"Long separated by cruel fate, the star-crossed lovers raced across the grassy field toward each other like two freight trains, one having left Cleveland at 6:36 p.m. traveling at 55 mph, the other from Topeka at 4:19 at a speed of 35 mph." (Jennifer Hart, Arlington)

That charming quote is, I believe, the only circumstance I can imagine in which the old math story problem actually generates any interest for me.

From my perspective, since I have never been charged with making sure that, for instance, one space capsule correctly rendezvoused with another, this kind of math problem was a complete waste of time for me. I didn't enjoy, I never used it, I never will use it.

On the other hand, take something like sentence diagramming. Now THAT, I loved. To my delight, it's apparently making a comeback. At least, my daughter (who is in middle school) has been coming home with sentence diagramming homework. We've had a lovely time on the tricky ones. She likes sentence diagramming, too.

Of course, honesty compels me to admit that although I've been in a lot of peculiar business situations, never once has somebody said, "Hold on! We're going to have to diagram this sentence, or we're in real trouble."

What's my point? Perfectly useless skills fall into two categories: useless and boring, useless and interesting. I think I should be spared from the boring ones. This frees up the time for the interesting ones.

The problem, of course, at least from the educational perspective, is that you never know in advance just which specific exercise will fall into a particular student's "interesting" category. There are people who despise sentence diagramming. There are people who adore to calculate the exact instant when two trains might collide.

Moreover, my wife tells me that sentence diagramming might actually have some educational significance. Those who master sentence diagramming, she says, understand the underlying structure of language. Hence, they tend to write more clearly. That makes perfect sense to me.

Although, come to think of it, then I would imagine that the folks who "get" the two train exercise have a similar insight into the laws governing motion and time. That's the sort of thing that might be handy in, oh, an air traffic controller. And possibly other professions and circumstances.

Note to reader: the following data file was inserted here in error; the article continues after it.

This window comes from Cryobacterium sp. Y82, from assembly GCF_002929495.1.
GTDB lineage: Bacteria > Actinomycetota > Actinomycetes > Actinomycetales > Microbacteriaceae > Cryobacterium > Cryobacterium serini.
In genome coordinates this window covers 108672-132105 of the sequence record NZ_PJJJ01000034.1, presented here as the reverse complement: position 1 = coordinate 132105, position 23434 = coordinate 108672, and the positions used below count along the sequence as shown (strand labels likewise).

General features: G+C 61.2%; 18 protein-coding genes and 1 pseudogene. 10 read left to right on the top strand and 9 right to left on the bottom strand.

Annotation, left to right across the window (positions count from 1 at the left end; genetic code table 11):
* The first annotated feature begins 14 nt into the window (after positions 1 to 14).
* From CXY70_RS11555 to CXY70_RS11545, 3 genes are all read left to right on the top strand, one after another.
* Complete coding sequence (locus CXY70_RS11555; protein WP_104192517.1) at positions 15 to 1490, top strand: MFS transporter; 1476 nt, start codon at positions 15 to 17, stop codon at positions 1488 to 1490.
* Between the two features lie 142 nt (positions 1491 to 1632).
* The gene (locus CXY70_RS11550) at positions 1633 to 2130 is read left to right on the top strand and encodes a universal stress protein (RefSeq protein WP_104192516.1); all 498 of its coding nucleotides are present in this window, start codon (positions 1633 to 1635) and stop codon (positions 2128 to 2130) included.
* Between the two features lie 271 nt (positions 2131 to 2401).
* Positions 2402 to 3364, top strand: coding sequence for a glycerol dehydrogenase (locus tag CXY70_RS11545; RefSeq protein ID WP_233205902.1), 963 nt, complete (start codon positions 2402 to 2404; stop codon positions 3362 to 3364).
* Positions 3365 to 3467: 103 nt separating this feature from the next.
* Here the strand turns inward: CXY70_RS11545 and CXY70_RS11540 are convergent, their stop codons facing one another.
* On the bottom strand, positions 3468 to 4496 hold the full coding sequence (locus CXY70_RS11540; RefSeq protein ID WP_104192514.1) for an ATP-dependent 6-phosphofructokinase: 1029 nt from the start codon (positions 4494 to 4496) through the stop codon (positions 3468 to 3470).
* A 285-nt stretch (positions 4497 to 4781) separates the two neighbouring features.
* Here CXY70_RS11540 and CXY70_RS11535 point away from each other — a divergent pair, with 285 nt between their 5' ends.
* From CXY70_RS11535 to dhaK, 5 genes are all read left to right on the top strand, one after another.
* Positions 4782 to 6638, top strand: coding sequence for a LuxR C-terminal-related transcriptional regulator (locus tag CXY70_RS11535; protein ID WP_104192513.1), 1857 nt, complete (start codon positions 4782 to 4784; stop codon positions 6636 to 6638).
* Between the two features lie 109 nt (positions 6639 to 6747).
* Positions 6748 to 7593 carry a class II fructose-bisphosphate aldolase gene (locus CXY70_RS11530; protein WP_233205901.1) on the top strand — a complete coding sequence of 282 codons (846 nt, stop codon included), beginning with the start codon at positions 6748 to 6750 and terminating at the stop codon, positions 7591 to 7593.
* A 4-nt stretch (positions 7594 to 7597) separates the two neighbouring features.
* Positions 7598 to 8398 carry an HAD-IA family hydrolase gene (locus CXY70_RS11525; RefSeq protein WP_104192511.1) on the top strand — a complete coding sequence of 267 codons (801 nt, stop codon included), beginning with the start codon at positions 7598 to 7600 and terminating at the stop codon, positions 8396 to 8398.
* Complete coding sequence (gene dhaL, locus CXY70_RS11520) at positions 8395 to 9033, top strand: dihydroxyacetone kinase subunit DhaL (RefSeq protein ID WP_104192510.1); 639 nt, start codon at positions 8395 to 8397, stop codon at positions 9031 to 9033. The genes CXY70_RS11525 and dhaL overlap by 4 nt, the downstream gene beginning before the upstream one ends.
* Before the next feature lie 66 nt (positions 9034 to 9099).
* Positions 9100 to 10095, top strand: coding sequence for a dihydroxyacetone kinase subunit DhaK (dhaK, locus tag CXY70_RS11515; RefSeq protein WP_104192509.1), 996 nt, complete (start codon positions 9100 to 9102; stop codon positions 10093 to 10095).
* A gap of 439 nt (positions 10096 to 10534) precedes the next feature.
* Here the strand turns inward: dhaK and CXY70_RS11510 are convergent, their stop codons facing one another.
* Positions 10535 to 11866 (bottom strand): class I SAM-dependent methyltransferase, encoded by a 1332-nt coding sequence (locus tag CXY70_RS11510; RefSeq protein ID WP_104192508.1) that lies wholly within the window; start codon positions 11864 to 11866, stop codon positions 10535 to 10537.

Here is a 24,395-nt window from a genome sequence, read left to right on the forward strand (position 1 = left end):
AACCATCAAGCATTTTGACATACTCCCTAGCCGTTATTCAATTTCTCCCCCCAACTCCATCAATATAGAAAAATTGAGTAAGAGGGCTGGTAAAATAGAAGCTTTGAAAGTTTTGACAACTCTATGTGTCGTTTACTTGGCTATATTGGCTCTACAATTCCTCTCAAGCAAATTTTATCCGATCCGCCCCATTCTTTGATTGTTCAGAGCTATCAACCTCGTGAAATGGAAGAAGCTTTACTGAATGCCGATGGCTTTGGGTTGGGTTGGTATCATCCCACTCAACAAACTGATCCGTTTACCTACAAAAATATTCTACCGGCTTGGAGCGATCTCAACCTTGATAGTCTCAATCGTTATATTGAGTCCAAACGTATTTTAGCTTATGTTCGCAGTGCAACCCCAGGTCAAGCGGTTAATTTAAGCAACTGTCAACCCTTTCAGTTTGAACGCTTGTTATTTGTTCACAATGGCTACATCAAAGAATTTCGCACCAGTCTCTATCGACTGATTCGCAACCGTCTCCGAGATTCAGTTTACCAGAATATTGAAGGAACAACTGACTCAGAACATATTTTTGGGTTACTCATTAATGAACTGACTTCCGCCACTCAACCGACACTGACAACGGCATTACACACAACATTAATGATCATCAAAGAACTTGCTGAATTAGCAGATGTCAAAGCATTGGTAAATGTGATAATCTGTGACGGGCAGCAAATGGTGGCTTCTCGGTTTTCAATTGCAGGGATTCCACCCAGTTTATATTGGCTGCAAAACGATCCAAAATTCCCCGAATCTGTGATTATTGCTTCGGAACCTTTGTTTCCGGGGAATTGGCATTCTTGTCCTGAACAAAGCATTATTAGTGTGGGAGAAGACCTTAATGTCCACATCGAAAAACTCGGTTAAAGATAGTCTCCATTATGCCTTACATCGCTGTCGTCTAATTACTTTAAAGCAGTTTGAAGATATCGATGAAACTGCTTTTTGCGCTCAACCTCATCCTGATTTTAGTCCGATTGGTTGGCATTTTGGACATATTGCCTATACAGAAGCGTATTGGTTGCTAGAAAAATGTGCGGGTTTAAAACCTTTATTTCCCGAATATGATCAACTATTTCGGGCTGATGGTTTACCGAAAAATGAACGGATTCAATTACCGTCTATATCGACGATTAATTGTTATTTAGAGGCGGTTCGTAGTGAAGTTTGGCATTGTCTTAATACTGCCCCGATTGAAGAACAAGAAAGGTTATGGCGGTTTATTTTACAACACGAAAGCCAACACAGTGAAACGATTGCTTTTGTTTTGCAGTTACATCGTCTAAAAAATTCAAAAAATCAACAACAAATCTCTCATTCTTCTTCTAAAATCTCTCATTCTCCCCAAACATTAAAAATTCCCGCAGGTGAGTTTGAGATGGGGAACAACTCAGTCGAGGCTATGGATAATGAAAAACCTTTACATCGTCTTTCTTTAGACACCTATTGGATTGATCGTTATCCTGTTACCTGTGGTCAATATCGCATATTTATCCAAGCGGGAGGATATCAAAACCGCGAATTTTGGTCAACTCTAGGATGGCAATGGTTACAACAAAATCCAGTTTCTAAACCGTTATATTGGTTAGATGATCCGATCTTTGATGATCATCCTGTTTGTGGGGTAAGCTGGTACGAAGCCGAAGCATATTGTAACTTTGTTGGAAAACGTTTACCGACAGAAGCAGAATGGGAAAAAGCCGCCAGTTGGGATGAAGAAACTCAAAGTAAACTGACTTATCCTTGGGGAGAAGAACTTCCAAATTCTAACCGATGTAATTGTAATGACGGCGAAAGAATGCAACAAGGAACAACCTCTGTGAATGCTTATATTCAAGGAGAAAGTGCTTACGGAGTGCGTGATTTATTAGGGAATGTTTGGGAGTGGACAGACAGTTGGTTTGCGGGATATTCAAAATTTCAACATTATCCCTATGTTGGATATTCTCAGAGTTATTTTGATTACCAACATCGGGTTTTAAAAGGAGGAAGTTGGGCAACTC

I may be on to something here. Let's try another example.

OK. There are people who just can't understand why anyone would want to read fiction. Let's face it; by definition, it's not true. It has no practical application. Why waste your time reading it?

But then, I notice that the more people read fiction, the better they grasp the underlying principles of relationships. They begin to see patterns in human interaction. This gives them insight into countless real life situations. That includes everything from their first date to keeping up with local politics. Reading fiction is like living many lifetimes: you get the distilled experience of all kinds of characters.
That means, just possibly, you won't make as many mistakes in your own life.

So, what have we learned? It would seem that even totally useless things can turn out to be positively practical. Even idleness is fraught with import.

It's getting harder and harder to really waste your time these days.

Wednesday, January 16, 2002

January 16, 2002 - Newcomer

Every now and then, I like to repeat some key information for Douglas County's many newcomers.

First of all, welcome! You'll find that Colorado is a hard place to leave. Douglas County not only enjoys Colorado's remarkable climate, but also offers extraordinary views, a highly educated community, and a surprisingly rich history.

Second, let me tell you a little bit about your library. The Douglas Public Library District, founded by citizen vote in 1990, is an independent governmental entity serving the residents of Douglas County. It depends for its funding on property tax: 4 mills (that's .0004 of your assessed value). That averages out to somewhere between $40 and $60 per year per household.

What does that buy you? Well, there are four "full service libraries" in the county. "Full service" means "open 7 days a week." These libraries are located in the communities of Castle Rock, Highlands Ranch, Lone Tree, and Parker.